Pandemic Stress Affected Women’s Ovulation

Stress associated with the COVID-19 pandemic has affected women’s ovulation, researchers found. The “experiment of nature” apparently showed how stressors can affect women’s fertility.

The COVID-19 pandemic has certainly caused major disruptions in many people’s lives. It has also led to many people experiencing quite a lot of stress, and women are certainly not exempt from this.

For their study, presented Sunday at ENDO 2022 in Atlanta, Georgia, the researchers aimed to see if there would be a difference in the “cycle lengths and ovulation” of two groups of menstruating women aged 19 to 35 years who not giving birth. control pills.

The groups were 13 years apart, the Endocrine Society noted in a news release. The first one, Menstruation Ovulation Study (MOS), was conducted from 2006 to 2008 on a group of 301 women, while MOS2 studied 112 women during the pandemic, from 2020 to 2021. MOS was considered the control group to compare with the experiences of the women in MOS2.

“We speculated ahead of time that women in MOS2 would have more ovulatory disorders during the pandemic,” the researchers wrote.

Indeed, they found that only 37% of women in MOS2 ovulate normally, compared to 90% of women in MOS. The remaining 63% in MOS2 have “silent ovulatory disorders” (SOD), which were much higher than the 10% in MOS.

The women who do not ovulate normally either had short-luteal phases or when the ovum was released, but did not have enough time for pregnancy to actually happen, or the egg was not released at all, one of the authors of the study, Jerilynn C. Prior, MD, FRCPC of the University of British Columbia in Vancouver, Canada, explains in The Endocrine Society news release.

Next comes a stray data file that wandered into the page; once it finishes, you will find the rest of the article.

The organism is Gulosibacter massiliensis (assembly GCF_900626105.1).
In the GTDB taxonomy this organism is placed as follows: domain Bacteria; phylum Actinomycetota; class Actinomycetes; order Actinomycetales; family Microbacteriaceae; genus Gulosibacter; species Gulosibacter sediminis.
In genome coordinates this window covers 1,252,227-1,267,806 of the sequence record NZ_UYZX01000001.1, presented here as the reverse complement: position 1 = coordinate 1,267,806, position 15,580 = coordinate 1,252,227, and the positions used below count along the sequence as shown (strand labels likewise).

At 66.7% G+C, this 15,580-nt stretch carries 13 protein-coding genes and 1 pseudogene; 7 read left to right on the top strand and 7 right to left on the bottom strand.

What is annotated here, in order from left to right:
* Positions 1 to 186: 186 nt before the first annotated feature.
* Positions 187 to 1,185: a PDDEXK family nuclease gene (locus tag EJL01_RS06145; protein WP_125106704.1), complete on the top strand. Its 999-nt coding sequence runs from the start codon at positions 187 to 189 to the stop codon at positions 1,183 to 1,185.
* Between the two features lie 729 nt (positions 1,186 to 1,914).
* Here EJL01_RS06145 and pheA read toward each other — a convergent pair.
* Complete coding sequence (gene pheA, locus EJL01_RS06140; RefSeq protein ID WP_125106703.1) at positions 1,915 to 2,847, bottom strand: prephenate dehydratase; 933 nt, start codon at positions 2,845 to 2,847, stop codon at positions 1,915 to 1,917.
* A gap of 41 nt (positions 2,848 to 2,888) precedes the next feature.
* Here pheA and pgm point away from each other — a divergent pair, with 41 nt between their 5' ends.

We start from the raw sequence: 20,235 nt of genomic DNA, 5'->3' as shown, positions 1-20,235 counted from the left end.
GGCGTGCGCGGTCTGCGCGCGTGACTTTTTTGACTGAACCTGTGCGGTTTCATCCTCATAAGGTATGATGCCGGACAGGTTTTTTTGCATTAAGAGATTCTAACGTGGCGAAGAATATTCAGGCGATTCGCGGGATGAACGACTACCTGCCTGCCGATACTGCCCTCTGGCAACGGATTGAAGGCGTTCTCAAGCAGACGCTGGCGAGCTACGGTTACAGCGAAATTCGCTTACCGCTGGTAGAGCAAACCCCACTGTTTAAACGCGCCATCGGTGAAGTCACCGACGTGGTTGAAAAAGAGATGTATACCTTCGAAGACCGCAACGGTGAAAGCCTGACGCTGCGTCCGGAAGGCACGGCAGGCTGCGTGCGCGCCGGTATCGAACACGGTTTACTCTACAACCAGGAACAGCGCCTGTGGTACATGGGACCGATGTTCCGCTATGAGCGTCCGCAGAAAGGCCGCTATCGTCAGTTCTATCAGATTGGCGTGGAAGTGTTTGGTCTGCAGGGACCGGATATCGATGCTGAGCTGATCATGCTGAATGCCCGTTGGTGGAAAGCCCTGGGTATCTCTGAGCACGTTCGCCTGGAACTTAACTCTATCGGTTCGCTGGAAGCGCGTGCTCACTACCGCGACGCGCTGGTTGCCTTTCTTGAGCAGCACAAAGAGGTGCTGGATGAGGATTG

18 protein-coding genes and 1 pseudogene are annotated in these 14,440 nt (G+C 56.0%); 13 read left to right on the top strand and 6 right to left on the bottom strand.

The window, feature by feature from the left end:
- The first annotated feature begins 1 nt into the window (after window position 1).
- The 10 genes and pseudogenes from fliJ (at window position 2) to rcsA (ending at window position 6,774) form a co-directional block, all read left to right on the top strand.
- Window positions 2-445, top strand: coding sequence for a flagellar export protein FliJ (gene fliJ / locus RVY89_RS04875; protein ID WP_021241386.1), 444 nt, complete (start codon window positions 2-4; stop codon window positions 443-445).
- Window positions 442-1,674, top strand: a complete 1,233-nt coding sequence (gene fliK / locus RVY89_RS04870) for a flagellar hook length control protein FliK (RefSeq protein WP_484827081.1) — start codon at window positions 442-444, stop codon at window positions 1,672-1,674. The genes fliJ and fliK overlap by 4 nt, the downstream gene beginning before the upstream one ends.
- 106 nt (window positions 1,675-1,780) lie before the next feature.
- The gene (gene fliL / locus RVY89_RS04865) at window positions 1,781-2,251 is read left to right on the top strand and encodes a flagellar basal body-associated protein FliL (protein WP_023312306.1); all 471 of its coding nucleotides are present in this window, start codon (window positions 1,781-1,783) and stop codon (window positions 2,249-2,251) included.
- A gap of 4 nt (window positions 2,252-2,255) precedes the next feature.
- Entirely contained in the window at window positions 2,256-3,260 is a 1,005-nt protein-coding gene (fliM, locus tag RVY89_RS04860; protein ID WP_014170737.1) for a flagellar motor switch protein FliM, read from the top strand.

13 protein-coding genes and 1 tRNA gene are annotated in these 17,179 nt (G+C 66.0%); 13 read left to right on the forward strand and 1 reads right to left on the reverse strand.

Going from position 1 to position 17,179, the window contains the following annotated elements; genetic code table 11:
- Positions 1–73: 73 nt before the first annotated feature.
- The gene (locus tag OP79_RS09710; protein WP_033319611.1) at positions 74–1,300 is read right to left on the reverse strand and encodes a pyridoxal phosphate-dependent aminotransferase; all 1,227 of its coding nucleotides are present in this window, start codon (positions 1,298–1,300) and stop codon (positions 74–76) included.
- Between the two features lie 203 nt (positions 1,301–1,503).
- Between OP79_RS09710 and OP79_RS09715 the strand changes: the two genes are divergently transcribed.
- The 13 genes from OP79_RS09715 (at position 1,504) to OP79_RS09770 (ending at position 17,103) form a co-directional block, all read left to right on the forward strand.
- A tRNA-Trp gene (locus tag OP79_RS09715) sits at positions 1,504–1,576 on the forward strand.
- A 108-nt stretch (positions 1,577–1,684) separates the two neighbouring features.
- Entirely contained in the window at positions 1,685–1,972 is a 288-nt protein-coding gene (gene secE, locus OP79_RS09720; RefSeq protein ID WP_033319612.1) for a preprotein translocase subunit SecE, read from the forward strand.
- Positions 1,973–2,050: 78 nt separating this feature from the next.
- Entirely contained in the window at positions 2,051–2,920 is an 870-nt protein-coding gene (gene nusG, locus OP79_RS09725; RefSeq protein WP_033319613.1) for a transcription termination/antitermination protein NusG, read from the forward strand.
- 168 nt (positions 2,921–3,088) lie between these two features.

“Regular menstrual cycles do not always mean that ovulation (egg release) has taken place; stress can disrupt ovulation,” the researchers wrote.

And when the researchers analyzed the participants’ menstrual cycle diaries, they found that those in MOS2 “had significantly increased anxiety / depression / frustration (negative moods) and ‘outside stress’ plus sleep problems and headaches” compared to those in MOS.

“This is the first evidence that ovulatory disorders without changes in cycle length can be associated with the multidimensional stress that women experience during the pandemic,” the researchers wrote.

In other words, the “epidemic” of ovulatory disorders experienced by MOS2 may, according to the researchers, be related to their pandemic stress. SOD may also explain why many women who do not use hormonal forms of birth control experienced altered periods after COVID-19 vaccination, Prior said in the news release.

“This ‘experiment of nature’ suggests that multiple, everyday life stressors may alter women’s fertility despite the fact that the length of the menstrual cycle does not change,” the researchers wrote.

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